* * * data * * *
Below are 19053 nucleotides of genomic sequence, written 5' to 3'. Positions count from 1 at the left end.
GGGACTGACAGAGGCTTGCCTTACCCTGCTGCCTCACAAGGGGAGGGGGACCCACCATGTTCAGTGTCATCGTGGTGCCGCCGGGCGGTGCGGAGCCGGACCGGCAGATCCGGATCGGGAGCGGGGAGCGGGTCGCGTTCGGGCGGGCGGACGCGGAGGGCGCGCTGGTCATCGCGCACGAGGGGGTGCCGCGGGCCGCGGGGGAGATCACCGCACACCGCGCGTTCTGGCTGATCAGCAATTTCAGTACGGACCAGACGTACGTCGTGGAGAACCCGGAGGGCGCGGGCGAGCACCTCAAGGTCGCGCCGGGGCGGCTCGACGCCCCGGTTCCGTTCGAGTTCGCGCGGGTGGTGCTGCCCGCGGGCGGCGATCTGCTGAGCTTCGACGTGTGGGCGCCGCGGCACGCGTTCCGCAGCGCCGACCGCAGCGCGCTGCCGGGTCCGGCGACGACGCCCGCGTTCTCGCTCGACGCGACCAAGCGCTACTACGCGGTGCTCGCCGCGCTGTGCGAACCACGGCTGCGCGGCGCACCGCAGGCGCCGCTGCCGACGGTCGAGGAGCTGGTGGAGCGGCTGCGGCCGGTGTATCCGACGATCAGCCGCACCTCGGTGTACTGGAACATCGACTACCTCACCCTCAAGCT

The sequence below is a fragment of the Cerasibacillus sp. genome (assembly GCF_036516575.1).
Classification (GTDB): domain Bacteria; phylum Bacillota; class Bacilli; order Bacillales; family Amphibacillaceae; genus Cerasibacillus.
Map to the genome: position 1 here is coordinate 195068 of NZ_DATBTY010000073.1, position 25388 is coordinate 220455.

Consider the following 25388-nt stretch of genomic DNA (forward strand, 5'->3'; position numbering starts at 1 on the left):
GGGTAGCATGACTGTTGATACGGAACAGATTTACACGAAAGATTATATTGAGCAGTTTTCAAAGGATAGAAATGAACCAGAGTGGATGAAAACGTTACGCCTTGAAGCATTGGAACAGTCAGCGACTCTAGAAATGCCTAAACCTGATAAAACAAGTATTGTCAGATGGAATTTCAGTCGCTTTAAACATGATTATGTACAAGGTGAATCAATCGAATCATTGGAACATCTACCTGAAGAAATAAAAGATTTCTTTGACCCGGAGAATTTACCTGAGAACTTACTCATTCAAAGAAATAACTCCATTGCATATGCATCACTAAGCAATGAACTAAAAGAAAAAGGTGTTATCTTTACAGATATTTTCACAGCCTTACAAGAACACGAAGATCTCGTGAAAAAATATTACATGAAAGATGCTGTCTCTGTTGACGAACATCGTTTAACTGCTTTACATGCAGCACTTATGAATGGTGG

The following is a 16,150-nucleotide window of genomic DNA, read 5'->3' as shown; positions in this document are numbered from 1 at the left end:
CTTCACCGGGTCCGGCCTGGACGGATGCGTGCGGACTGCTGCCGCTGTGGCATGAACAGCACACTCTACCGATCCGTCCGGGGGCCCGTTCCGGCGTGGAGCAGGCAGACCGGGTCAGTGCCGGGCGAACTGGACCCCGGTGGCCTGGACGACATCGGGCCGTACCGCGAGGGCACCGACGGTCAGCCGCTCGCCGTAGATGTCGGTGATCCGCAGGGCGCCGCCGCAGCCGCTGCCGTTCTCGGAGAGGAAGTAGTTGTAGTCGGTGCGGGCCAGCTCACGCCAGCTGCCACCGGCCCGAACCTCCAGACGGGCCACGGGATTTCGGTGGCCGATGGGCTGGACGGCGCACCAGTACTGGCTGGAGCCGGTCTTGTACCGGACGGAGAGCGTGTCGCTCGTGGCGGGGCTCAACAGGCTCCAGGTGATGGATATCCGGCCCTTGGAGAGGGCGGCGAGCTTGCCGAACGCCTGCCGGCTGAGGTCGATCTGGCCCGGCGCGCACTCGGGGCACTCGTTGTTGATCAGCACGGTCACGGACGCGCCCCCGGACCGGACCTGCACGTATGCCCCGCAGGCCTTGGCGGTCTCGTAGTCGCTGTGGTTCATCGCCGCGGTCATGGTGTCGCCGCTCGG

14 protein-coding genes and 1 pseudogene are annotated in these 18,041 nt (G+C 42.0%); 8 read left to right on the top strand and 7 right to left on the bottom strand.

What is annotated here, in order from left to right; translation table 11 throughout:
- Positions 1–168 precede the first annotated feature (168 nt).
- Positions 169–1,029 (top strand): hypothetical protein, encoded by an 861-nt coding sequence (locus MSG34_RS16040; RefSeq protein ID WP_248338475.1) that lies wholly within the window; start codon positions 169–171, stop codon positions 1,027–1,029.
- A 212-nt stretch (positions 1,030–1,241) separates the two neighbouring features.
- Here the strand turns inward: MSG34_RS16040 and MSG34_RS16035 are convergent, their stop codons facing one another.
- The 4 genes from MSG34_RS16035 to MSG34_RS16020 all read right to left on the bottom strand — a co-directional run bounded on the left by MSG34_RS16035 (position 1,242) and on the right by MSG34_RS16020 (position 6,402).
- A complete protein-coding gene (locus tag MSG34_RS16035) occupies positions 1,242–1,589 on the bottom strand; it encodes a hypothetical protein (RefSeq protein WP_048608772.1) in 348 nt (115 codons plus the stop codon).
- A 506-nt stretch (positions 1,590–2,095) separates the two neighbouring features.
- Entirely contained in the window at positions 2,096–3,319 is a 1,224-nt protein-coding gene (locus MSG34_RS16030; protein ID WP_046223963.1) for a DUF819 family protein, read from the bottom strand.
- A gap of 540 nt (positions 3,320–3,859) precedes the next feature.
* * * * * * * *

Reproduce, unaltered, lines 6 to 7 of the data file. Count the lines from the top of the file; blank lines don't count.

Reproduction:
Consider the following 25388-nt stretch of genomic DNA (forward strand, 5'->3'; position numbering starts at 1 on the left):
GGGTAGCATGACTGTTGATACGGAACAGATTTACACGAAAGATTATATTGAGCAGTTTTCAAAGGATAGAAATGAACCAGAGTGGATGAAAACGTTACGCCTTGAAGCATTGGAACAGTCAGCGACTCTAGAAATGCCTAAACCTGATAAAACAAGTATTGTCAGATGGAATTTCAGTCGCTTTAAACATGATTATGTACAAGGTGAATCAATCGAATCATTGGAACATCTACCTGAAGAAATAAAAGATTTCTTTGACCCGGAGAATTTACCTGAGAACTTACTCATTCAAAGAAATAACTCCATTGCATATGCATCACTAAGCAATGAACTAAAAGAAAAAGGTGTTATCTTTACAGATATTTTCACAGCCTTACAAGAACACGAAGATCTCGTGAAAAAATATTACATGAAAGATGCTGTCTCTGTTGACGAACATCGTTTAACTGCTTTACATGCAGCACTTATGAATGGTGG